April was all about food wasn’t it? My mood swings were off the charts. One minute I was convinced we would be up and running again in no time, like perhaps July. I envisaged winter tourists doing winter tourism – safaris up north where it doesn’t rain in winter and the lions roam far for food, walking the streets of Cape Town – where it does rain in winter, a lot – on my history city tours, sitting huddled in front of a fireplace at wineries tasting red wine and eating gourmet meals.
Normal life, in other words.
But it was not to be. Lockdown went on and on and on. The regulations and details changed, easing up a bit. We were allowed out for 3 hours every morning to exercise. No-one was impressed with that because it was from 6 to 9 am and the sun only rises at 7,30 in winter. Alcohol sales were forbidden for months. Even tobacco products were forbidden – smokers went nuts and landed up spending 10 times as much money on bootleg rubbish. Drug dealers changed product range overnight, who can blame them?
And we baked and baked and cooked and ate and braaied. That’s what we call a bbq in South Africa – a braai. We do it throughout the year, come rain or shine, and we do a fabulous job of it, too. We’re very proud of our braais and I don’t know any other country that does it as well as we do. We don’t use gas, that’s for sissies, we use an open fire with wood and charcoal, or just wood. And when the food is cooked the braai-master (because there can only be one person in charge, no-one interferes) might keep adding wood to the fire to keep everyone warm and lend a camping atmosphere.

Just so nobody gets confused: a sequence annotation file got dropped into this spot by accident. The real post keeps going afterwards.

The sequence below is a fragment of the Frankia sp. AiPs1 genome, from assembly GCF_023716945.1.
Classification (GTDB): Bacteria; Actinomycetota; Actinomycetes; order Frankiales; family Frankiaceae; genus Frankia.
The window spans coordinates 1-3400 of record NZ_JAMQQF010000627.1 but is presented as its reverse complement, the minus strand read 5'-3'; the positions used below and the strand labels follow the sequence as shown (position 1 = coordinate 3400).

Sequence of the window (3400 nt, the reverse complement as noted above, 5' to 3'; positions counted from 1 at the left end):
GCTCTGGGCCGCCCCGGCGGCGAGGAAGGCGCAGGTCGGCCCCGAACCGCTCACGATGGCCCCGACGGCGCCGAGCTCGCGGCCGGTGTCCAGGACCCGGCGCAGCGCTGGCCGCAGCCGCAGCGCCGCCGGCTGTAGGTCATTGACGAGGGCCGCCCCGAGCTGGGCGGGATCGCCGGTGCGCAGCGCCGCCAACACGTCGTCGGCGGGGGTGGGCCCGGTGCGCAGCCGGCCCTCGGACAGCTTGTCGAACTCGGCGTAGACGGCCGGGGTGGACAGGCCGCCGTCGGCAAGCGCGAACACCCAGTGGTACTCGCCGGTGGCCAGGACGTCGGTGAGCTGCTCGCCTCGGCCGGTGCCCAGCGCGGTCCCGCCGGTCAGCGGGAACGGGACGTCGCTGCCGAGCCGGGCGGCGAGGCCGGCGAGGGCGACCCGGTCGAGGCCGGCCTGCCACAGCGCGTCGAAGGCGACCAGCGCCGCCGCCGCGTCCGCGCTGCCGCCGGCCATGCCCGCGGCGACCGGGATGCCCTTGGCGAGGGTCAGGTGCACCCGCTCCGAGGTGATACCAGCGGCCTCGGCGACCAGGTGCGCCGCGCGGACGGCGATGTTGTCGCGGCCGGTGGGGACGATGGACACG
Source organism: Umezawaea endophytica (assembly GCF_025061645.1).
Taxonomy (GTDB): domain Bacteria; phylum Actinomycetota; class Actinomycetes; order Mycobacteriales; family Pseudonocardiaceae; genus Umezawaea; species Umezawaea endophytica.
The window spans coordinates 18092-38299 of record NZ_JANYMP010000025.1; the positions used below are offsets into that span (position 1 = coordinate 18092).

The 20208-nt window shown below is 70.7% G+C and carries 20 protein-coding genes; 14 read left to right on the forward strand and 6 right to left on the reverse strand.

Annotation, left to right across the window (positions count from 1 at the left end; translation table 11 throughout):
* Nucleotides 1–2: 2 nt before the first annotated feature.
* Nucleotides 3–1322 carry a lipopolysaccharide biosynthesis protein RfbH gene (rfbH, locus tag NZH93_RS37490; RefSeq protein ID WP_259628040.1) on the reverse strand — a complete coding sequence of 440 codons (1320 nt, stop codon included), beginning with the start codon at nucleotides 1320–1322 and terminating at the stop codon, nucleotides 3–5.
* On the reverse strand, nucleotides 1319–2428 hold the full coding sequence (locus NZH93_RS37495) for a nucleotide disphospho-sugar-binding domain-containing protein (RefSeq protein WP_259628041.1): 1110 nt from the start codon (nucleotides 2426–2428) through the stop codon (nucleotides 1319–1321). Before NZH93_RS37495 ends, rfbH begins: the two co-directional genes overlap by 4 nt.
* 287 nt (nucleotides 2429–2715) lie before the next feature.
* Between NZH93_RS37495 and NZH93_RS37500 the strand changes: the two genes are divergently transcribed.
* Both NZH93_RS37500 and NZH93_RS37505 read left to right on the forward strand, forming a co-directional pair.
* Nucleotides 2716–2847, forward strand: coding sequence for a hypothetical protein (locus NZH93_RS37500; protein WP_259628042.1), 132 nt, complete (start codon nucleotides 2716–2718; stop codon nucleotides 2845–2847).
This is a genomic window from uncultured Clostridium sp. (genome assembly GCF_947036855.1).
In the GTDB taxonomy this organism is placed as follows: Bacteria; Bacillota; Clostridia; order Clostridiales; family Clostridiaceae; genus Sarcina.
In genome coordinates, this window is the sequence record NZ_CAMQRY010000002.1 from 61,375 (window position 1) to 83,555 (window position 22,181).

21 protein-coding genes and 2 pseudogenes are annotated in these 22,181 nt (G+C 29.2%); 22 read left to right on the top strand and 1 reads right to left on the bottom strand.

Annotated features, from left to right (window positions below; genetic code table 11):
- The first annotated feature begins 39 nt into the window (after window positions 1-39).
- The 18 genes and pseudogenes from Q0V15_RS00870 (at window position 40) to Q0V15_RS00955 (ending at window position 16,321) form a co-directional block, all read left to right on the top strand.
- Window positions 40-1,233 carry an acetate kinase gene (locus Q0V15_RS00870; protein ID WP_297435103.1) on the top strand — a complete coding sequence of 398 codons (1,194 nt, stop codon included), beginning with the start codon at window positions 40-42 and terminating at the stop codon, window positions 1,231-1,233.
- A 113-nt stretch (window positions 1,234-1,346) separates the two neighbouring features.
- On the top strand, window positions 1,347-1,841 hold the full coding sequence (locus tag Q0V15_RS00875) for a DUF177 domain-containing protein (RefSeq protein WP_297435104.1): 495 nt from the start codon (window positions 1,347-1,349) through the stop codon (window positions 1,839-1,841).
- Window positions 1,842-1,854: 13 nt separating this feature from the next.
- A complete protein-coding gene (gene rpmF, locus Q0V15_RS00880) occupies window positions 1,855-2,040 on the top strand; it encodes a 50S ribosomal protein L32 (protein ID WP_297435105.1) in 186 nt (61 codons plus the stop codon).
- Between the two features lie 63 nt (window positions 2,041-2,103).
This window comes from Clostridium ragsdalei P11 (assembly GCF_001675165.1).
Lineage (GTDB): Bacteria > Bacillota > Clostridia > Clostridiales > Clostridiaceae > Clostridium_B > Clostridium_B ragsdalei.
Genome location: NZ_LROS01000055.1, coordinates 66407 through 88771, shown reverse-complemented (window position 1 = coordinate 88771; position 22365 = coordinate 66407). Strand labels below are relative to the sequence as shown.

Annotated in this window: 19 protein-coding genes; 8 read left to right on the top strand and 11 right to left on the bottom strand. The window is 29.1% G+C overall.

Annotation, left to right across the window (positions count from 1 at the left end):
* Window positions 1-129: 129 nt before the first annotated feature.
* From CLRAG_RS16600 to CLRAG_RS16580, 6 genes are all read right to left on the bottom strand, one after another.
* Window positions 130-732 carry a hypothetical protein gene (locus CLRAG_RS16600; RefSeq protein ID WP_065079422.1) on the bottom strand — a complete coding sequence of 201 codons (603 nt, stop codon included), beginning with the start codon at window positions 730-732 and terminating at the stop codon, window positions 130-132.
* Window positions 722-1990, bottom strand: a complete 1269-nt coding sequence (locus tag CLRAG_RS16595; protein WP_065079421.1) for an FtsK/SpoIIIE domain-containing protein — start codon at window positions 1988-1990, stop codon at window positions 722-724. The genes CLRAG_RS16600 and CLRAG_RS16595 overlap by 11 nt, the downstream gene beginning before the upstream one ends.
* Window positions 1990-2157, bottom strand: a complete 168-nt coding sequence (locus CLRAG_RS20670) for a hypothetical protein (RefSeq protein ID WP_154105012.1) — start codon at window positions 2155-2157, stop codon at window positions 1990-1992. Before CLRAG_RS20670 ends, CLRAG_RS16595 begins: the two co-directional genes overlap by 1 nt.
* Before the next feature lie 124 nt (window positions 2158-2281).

We braai beef steak, lamb chops (especially Karoo lamb which is the best), pork chops, pork sausages, and the ultimate South African item: boerewors. It translates directly into ‘farmer’s sausage’. These are rather thick sausages, slightly spicy, and very juicy. Seriously, if you are ever invited to a bbq by a South Africa, especially IN South Africa, and you say no, then you are either a vegan or missing out on the treat of your life. Just do it! Read more here.
In the baking department we did not bake banana loaf – I have no idea why that became such a thing but we baked a host of other cakes – lemon meringue, carrot cake, sponge cake, chocolate cake and the family favourite clafoutis. I did buy yeast when it was finally available in the shops, and it’s still in the grocery cupboard waiting for me. It could wait a very long time.
In the meantime, here is the link to my crowdfunding campaign. I’ve set it up to save my business. Please note that even just 10 dollars is a lot of money when converted to my currency, South African Rands! Thank you so much in advance.
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